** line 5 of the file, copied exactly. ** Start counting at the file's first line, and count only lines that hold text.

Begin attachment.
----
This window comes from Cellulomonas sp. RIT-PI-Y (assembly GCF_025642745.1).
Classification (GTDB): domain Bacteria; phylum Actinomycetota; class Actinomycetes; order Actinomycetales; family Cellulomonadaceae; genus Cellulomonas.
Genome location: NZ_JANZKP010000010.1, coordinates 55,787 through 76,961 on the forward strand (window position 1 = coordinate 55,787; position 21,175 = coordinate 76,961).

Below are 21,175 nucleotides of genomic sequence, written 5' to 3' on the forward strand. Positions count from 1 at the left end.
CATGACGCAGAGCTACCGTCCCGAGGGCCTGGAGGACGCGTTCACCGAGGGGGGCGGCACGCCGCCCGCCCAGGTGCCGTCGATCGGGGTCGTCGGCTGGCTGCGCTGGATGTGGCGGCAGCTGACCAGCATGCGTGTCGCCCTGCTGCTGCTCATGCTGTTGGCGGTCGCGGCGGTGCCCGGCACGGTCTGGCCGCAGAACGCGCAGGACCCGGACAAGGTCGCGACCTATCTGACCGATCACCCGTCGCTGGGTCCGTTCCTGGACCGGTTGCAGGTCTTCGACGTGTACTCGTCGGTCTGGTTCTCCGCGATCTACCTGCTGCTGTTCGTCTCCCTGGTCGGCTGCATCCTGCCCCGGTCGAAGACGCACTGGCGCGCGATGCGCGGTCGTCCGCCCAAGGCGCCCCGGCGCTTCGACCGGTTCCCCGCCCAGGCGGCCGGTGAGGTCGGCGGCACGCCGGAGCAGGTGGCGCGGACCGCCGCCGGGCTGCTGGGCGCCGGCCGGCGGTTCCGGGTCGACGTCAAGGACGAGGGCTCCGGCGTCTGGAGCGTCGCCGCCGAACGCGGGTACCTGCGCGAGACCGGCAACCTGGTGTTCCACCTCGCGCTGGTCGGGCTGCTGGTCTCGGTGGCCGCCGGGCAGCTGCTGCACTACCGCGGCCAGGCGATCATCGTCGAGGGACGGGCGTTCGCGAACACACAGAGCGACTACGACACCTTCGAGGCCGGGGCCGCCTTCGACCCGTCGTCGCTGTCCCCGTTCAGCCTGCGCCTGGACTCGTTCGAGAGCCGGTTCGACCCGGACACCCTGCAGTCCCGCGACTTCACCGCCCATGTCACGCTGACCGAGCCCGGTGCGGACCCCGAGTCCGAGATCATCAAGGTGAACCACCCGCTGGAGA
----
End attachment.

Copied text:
CATGACGCAGAGCTACCGTCCCGAGGGCCTGGAGGACGCGTTCACCGAGGGGGGCGGCACGCCGCCCGCCCAGGTGCCGTCGATCGGGGTCGTCGGCTGGCTGCGCTGGATGTGGCGGCAGCTGACCAGCATGCGTGTCGCCCTGCTGCTGCTCATGCTGTTGGCGGTCGCGGCGGTGCCCGGCACGGTCTGGCCGCAGAACGCGCAGGACCCGGACAAGGTCGCGACCTATCTGACCGATCACCCGTCGCTGGGTCCGTTCCTGGACCGGTTGCAGGTCTTCGACGTGTACTCGTCGGTCTGGTTCTCCGCGATCTACCTGCTGCTGTTCGTCTCCCTGGTCGGCTGCATCCTGCCCCGGTCGAAGACGCACTGGCGCGCGATGCGCGGTCGTCCGCCCAAGGCGCCCCGGCGCTTCGACCGGTTCCCCGCCCAGGCGGCCGGTGAGGTCGGCGGCACGCCGGAGCAGGTGGCGCGGACCGCCGCCGGGCTGCTGGGCGCCGGCCGGCGGTTCCGGGTCGACGTCAAGGACGAGGGCTCCGGCGTCTGGAGCGTCGCCGCCGAACGCGGGTACCTGCGCGAGACCGGCAACCTGGTGTTCCACCTCGCGCTGGTCGGGCTGCTGGTCTCGGTGGCCGCCGGGCAGCTGCTGCACTACCGCGGCCAGGCGATCATCGTCGAGGGACGGGCGTTCGCGAACACACAGAGCGACTACGACACCTTCGAGGCCGGGGCCGCCTTCGACCCGTCGTCGCTGTCCCCGTTCAGCCTGCGCCTGGACTCGTTCGAGAGCCGGTTCGACCCGGACACCCTGCAGTCCCGCGACTTCACCGCCCATGTCACGCTGACCGAGCCCGGTGCGGACCCCGAGTCCGAGATCATCAAGGTGAACCACCCGCTGGAGA